Epping Forest Biology Field Study
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Oak trees are occasionally covered on one side, with an orange looking substance. This is due to the presence of a simple alga called Trentepholia aurea (Trentepholiaceae). It is made up of filaments of cells that contain high concentrations of carotene, giving it the bright orange colour.
Hypothesis: The Trentepholia aurea will be found on the north side of trees, as this is where they
receive the least amount of direct sunlight.
Null Hypothesis: Trentepholia aurea is not affected by aspects of a tree.
Dependent Variable – I am measuring the percentage cover of Trentepholia aurea on four different
aspects of a tree (North, south, east & west)
Independent Variable – The dependant variable will be plot against the aspect of the tree.
Affect on results
Means of monitoring control
Different types of trees may encourage a faster Trentepholia aurea growth rate than others.
Ensure only algae on Oak trees are recorded.
Warmer temperatures promote growth of living things more than cooler temperatures, therefore increases rate of Trentepholia aurea growth.
Living plants need sunlight in order to grow. Therefore light will further the growth of Trentepholia aurea.
To calculate the area cover of Trentepholia aurea at each aspect of the tree
The flexibility allows you to calculate the most accurate area of Trentepholia aurea growth on each oak tree
To ensure the height the Trentepholia aurea is measured at remains consistent
Gives an accurate and equal level at which can easily be measured on every tree.
To accurately find each aspect of the tree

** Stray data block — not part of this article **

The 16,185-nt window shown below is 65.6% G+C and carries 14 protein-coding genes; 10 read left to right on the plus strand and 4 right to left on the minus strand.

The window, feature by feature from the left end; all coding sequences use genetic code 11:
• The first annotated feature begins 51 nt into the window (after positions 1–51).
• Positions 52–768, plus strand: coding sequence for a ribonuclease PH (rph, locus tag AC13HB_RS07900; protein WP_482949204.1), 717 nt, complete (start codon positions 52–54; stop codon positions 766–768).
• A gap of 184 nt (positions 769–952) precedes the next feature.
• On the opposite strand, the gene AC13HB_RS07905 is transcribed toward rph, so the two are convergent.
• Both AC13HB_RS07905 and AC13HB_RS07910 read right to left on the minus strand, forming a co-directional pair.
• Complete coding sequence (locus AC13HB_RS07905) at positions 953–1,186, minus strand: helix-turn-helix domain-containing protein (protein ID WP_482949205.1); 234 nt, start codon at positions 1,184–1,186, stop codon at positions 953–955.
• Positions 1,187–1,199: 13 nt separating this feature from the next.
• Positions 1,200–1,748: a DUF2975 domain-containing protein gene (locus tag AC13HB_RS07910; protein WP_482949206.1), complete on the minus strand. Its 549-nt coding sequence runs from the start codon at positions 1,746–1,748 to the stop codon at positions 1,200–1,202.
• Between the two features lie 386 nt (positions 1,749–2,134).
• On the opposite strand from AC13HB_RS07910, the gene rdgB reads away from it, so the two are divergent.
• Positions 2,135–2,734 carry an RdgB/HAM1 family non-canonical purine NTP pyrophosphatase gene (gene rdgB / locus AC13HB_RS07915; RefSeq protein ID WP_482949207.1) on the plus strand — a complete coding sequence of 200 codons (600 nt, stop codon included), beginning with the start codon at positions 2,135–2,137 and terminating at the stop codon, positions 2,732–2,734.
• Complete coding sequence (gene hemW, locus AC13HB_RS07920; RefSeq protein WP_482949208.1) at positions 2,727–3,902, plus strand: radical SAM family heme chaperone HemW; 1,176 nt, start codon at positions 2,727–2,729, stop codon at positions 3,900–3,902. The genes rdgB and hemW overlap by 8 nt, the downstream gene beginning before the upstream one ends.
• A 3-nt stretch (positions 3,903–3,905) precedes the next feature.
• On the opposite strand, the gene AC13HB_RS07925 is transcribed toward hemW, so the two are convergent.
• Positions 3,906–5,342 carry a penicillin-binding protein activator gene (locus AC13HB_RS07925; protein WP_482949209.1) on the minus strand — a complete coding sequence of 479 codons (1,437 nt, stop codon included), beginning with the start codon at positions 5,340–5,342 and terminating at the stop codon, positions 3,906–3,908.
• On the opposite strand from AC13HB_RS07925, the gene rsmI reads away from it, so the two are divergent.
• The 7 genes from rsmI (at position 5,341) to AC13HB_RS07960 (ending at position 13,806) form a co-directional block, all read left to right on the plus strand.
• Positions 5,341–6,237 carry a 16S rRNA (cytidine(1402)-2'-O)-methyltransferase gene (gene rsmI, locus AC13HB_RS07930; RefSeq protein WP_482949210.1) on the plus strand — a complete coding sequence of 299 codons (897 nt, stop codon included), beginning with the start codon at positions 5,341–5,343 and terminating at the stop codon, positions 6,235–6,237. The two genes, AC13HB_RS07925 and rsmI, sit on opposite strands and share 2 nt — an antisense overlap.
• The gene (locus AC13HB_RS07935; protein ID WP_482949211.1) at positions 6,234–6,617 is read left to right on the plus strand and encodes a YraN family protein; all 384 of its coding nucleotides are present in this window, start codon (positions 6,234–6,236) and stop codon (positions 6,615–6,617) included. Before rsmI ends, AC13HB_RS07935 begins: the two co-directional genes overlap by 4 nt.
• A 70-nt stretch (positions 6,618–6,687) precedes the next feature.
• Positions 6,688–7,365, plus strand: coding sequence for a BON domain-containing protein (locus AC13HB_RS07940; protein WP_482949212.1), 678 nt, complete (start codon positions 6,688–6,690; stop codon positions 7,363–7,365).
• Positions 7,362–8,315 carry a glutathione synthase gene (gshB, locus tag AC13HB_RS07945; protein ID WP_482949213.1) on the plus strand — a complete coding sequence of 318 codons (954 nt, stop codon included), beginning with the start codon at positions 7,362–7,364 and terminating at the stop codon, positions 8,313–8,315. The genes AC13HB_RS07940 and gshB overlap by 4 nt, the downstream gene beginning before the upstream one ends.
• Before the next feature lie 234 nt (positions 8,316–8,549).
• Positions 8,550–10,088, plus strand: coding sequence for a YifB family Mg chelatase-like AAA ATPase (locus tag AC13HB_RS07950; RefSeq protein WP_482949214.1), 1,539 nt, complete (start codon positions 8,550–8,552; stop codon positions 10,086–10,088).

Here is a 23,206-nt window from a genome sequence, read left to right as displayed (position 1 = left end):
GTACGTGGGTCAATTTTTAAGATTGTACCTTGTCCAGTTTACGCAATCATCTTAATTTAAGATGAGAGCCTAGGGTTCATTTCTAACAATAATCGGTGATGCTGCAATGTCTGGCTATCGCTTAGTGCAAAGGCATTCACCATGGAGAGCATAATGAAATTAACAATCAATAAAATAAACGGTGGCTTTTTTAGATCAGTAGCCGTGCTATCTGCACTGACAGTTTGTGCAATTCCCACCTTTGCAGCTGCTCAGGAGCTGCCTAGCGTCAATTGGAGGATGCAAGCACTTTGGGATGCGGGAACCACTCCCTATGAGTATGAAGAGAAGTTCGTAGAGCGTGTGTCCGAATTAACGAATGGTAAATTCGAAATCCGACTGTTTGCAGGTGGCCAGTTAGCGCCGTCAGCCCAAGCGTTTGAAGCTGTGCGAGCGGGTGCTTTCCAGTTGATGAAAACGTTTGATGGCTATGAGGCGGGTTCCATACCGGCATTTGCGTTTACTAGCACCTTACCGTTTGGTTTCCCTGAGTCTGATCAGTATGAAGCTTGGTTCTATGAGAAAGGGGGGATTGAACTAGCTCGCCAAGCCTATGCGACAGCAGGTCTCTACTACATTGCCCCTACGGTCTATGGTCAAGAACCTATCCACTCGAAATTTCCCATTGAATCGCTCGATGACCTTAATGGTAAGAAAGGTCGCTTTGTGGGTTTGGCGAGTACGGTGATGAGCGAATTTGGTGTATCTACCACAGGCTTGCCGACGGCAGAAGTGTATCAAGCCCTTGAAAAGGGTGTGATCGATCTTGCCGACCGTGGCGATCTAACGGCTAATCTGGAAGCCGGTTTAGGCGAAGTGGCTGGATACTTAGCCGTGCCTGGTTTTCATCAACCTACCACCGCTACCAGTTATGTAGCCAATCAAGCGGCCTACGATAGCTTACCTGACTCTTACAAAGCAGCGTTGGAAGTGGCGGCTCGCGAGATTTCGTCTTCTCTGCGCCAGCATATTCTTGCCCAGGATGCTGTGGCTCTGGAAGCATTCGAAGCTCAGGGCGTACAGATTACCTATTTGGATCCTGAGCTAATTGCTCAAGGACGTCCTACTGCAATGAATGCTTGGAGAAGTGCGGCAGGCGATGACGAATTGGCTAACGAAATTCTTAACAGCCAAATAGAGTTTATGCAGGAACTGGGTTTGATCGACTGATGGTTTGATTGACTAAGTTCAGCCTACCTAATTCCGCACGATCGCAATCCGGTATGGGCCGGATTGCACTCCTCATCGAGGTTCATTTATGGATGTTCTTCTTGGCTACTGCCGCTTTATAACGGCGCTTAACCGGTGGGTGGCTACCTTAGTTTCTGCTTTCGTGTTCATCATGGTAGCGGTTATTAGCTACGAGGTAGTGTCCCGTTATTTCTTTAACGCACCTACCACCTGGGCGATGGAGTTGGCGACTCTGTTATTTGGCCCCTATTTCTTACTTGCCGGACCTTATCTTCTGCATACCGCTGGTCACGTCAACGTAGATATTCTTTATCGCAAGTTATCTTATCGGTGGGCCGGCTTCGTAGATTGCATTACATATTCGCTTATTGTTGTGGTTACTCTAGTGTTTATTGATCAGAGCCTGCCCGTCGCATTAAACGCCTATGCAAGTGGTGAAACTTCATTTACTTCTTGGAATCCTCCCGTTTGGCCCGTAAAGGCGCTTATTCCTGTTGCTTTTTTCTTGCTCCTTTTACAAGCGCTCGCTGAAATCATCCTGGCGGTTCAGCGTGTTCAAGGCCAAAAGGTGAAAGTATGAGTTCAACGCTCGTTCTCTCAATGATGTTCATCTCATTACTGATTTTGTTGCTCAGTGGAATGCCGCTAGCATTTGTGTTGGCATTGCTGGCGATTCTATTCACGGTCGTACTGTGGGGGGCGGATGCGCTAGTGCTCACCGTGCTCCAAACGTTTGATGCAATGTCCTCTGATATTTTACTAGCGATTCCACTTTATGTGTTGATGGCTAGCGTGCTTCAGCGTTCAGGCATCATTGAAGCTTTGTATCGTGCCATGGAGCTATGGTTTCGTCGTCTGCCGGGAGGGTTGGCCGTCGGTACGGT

Easy to use and gives the best indication as to the aspect
For surrounding temperature measurements.
As temperature is a control, it is just to be monitored. A thermometer is sufficient to do so and will also give accurate results.
To record the light levels at every 4th reading.
The light, also a control, is just to be monitored. The light meter gives a very accurate reading and will ensure reliability of results.
Site area: Rushey plain
Using a compass, find the north side of the oak tree.
Measure 1.5 metres up the oak tree from the base and line up the bottom of the quadrat.
Place the quadrat flat on the bark of the oak tree.
Roughly calculate the area the Trentepholia aurea fills and record your results.
Repeat this for the south, east and west sides of the tree.
Continue collecting results until you have enough data.
I found that there was a clear correlation between Trentepholia aurea growth and aspect of the tree, with the Trentepholia aurea growing more on the north side of the oak tree.
I have chosen to investigate this further in my final study.
I found that there was no evidence of control recordings, and when I stepped back onto the path I could not remember which of the oak trees with Trentepholia aurea on I had already recorded.
In order to incorporate this into my investigation I will record temperature of the surrounding area and light intensity at every forth data reading.
I will also ensure that I tie a piece of wool around each tree that I take recordings from.
To carry out a Mann-Whitney U-Test I will need to take a larger number of samples, so I will aim to take 20 in my study.